Results of a phase 1, randomized, placebocontrolled first-in-human trial of griffithsin formulated in a carrageenan vaginal gel

Natalia Teleshova, Marla J. Keller, José A.Fernández Romero, Barbara A. Friedland, George W. Creasy, Marlena G. Plagianos, Laurie Ray, Patrick Barnable, Larisa Kizima, Aixa Rodriguez, Nadjet Cornejal, Claudia Melo, Gearoff Cruz Rodriguez, Sampurna Mukhopadhyay, Giulia Calenda, Shweta U. Sinkar, Thierry Bonnaire, Asa Wesenberg, Shimin Zhang, Kyle KleinbeckKenneth Palmer, Mohcine Alami, Barry R. O'Keefe, Patrick Gillevet, Hong Hur, Yupu Liang, Gabriela Santone, Raina N. Fichorova, Tamara Kalir, Thomas M. Zydowsky

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13 Scopus citations


HIV pre-exposure prophylaxis (PrEP) is dominated by clinical therapeutic antiretroviral (ARV) drugs. Griffithsin (GRFT) is a non-ARV lectin with potent anti-HIV activity. GRFT's preclinical safety, lack of systemic absorption after vaginal administration in animal studies, and lack of cross-resistance with existing ARV drugs prompted its development for topical HIV PrEP. We investigated safety, pharmacokinetics (PK), pharmacodynamics (PD), and immunogenicity of PC-6500 (0.1% GRFT in a carrageenan (CG) gel) in healthy women after vaginal administration. This randomized, placebo-controlled, parallel group, double-blind first-in-human phase 1 study enrolled healthy, HIV-negative, non-pregnant women aged 24-45 years. In the open label period, all participants (n = 7) received single dose of PC- 6500. In the randomized period, participants (n = 13) were instructed to self-administer 14 doses of PC-6500 or its matching CG placebo (PC-535) once daily for 14 days. The primary outcomes were safety and PK after single dose, and then after 14 days of dosing. Exploratory outcomes were GRFT concentrations in cervicovaginal fluids, PD, inflammatory mediators and gene expression in ectocervical biopsies. This trial is registered with ClinicalTrials. gov, number NCT02875119. No significant adverse events were recorded in clinical or laboratory results or histopathological evaluations in cervicovaginal mucosa, and no anti-drug (GRFT) antibodies were detected in serum. No cervicovaginal proinflammatory responses and no changes in the ectocervical transcriptome were evident. Decreased levels of proinflammatory chemokines (CXCL8, CCL5 and CCL20) were observed. GRFT was not detected in plasma. GRFT and GRFT/CG in cervicovaginal lavage samples inhibited HIV and HPV, respectively, in vitro in a dose-dependent fashion. These data suggest GRFT formulated in a CG gel is a safe and promising on-demand multipurpose prevention technology product that warrants further investigation.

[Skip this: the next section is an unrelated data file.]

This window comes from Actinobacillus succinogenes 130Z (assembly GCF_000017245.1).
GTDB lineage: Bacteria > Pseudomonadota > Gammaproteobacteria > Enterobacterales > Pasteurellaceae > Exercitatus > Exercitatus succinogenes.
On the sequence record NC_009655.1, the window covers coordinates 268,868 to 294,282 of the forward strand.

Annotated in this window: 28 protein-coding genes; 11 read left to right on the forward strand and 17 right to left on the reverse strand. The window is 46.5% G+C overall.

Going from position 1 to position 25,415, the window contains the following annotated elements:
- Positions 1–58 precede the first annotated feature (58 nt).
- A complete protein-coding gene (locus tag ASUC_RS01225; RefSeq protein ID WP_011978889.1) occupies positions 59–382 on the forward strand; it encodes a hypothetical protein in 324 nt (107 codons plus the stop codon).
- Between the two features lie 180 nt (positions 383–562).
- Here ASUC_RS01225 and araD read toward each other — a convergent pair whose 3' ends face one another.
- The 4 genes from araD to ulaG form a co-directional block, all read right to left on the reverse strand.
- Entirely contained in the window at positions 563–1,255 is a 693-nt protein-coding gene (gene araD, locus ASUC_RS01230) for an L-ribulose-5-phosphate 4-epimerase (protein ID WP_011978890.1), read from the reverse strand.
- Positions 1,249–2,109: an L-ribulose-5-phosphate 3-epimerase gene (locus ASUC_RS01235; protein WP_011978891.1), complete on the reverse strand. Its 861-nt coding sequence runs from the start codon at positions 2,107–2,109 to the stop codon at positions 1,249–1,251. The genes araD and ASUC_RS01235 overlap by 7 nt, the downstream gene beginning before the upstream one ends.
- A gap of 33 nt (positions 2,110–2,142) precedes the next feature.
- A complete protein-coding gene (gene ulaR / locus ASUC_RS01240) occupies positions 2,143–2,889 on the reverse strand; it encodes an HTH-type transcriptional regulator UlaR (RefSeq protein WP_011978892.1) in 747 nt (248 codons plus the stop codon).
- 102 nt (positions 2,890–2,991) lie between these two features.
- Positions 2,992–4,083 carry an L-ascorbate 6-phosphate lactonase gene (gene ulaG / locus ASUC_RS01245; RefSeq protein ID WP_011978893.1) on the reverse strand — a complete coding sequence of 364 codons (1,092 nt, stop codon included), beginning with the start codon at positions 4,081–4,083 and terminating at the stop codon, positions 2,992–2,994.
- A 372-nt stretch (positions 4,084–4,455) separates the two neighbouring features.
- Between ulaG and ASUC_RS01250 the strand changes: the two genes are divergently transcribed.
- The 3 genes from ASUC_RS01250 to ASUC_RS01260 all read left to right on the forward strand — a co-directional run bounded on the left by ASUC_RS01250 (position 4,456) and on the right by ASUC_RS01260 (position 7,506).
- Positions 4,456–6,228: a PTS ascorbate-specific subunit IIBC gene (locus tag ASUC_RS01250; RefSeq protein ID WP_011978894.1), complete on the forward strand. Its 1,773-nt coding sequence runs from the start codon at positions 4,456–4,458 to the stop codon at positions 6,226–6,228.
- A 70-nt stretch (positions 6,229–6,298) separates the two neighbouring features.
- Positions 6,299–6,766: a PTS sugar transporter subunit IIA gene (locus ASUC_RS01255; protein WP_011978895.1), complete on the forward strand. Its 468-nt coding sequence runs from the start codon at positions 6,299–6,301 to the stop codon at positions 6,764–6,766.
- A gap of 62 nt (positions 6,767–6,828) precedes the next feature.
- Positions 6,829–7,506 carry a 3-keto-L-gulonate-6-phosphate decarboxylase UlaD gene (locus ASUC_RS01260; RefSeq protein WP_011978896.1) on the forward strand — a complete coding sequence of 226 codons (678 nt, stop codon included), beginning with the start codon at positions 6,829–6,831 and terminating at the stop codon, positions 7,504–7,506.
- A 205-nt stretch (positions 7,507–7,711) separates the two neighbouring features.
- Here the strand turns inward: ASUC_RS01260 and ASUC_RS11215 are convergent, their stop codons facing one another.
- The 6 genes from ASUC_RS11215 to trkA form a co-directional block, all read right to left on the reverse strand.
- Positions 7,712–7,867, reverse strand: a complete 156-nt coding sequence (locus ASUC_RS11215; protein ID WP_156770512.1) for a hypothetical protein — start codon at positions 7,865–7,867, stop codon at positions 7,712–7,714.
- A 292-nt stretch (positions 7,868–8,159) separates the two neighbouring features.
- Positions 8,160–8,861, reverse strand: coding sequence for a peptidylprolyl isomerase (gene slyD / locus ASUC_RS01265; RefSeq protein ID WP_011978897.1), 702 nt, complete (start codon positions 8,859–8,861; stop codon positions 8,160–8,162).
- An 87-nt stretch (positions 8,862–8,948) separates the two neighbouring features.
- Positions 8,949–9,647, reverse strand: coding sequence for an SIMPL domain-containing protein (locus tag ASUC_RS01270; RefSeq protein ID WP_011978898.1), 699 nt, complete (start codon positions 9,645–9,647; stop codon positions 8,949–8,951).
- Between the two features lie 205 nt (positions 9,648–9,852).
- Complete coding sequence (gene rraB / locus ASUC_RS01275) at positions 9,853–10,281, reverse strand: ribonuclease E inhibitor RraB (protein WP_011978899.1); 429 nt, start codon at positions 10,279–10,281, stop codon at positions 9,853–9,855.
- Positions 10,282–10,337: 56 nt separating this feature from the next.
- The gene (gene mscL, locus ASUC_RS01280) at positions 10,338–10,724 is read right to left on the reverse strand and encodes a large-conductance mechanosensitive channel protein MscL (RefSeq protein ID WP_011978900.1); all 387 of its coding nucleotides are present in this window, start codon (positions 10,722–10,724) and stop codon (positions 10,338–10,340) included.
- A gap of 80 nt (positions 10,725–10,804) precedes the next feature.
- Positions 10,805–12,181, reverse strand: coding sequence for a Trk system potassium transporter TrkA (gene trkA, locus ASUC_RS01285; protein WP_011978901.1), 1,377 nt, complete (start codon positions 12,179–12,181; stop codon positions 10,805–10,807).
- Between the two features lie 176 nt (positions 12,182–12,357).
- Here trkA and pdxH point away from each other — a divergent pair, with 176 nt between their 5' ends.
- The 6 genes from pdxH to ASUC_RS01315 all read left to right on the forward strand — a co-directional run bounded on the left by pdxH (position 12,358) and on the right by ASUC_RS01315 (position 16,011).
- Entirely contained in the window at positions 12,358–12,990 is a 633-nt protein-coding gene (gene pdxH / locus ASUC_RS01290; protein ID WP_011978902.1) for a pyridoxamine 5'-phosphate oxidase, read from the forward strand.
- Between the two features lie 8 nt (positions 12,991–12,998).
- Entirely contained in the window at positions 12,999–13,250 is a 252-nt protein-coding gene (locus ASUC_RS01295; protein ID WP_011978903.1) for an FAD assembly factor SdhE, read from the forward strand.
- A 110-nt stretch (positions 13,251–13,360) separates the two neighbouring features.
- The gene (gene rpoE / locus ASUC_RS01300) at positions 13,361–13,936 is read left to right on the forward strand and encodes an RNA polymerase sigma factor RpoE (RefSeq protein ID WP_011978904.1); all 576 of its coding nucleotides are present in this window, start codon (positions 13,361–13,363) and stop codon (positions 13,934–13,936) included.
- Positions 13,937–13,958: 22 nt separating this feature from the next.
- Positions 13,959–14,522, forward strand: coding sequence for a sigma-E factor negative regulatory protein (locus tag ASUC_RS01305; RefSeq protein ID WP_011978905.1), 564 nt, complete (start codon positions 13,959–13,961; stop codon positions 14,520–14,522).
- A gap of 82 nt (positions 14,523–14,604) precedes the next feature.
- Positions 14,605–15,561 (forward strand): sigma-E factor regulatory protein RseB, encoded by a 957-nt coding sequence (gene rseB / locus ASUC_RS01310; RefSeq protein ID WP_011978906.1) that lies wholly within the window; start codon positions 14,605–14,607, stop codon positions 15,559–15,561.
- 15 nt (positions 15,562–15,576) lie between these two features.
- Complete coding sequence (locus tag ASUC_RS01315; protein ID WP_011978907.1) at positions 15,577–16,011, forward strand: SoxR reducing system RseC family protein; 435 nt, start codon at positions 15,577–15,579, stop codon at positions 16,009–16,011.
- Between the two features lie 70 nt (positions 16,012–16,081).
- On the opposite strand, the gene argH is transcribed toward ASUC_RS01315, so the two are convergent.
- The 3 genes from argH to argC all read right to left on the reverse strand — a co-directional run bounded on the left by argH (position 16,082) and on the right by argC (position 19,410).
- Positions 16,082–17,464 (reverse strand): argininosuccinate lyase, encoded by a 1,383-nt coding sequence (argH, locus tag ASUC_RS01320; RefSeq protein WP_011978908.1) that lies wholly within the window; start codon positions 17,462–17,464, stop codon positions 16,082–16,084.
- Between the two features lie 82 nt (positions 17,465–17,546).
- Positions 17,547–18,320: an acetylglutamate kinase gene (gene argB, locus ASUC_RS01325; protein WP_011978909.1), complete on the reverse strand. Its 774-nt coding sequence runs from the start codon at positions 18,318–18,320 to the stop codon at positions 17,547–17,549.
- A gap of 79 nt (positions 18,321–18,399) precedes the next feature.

Original languageEnglish (US)
Article numbere0261775
JournalPloS one
Issue number1 January
StatePublished - Jan 2022

ASJC Scopus subject areas

  • General


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